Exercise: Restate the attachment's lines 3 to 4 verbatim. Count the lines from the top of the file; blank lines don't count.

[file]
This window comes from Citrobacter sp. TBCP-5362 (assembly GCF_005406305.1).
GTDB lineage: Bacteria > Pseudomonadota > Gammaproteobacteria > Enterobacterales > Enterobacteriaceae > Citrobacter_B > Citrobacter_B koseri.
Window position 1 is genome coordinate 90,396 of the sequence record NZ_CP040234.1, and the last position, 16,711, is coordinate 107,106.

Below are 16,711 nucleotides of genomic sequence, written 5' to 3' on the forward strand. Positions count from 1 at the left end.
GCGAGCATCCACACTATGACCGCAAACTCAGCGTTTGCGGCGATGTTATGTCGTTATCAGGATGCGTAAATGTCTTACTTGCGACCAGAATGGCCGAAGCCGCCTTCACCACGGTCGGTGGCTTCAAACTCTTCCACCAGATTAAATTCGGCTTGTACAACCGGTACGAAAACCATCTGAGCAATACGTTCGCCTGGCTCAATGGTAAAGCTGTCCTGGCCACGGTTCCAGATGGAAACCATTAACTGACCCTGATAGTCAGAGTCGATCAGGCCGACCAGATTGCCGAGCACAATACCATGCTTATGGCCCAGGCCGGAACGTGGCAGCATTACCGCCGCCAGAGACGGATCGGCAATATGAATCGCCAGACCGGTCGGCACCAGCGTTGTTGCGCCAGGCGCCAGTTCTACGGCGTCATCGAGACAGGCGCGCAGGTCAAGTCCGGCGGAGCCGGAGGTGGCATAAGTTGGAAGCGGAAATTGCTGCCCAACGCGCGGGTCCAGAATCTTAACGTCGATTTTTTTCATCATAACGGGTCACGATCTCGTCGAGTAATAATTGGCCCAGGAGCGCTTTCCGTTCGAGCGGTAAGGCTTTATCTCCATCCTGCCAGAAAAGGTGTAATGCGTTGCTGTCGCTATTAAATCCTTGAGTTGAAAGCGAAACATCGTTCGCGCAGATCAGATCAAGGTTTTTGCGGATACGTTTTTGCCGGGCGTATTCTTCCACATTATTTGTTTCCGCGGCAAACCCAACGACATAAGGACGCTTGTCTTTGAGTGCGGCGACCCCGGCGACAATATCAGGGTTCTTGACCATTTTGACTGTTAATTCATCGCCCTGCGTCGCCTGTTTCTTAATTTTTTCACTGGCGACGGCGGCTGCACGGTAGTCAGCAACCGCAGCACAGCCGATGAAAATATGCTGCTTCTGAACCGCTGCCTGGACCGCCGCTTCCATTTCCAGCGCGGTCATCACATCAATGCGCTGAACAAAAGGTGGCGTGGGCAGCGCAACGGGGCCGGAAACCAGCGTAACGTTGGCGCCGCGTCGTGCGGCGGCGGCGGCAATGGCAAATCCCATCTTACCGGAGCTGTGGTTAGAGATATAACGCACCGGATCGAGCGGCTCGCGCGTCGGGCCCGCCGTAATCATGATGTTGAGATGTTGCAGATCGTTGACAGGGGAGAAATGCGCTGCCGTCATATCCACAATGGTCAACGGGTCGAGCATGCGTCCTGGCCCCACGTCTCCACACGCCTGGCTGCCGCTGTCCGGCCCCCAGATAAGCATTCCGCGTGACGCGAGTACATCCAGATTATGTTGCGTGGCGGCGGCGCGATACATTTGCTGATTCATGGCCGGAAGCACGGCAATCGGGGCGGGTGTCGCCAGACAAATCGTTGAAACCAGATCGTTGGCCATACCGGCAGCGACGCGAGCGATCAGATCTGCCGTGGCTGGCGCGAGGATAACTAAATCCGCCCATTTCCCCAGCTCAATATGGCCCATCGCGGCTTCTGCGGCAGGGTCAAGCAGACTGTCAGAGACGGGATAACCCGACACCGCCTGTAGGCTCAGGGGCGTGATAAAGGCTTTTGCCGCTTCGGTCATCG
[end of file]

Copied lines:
Window position 1 is genome coordinate 90,396 of the sequence record NZ_CP040234.1, and the last position, 16,711, is coordinate 107,106.

Below are 16,711 nucleotides of genomic sequence, written 5' to 3' on the forward strand. Positions count from 1 at the left end.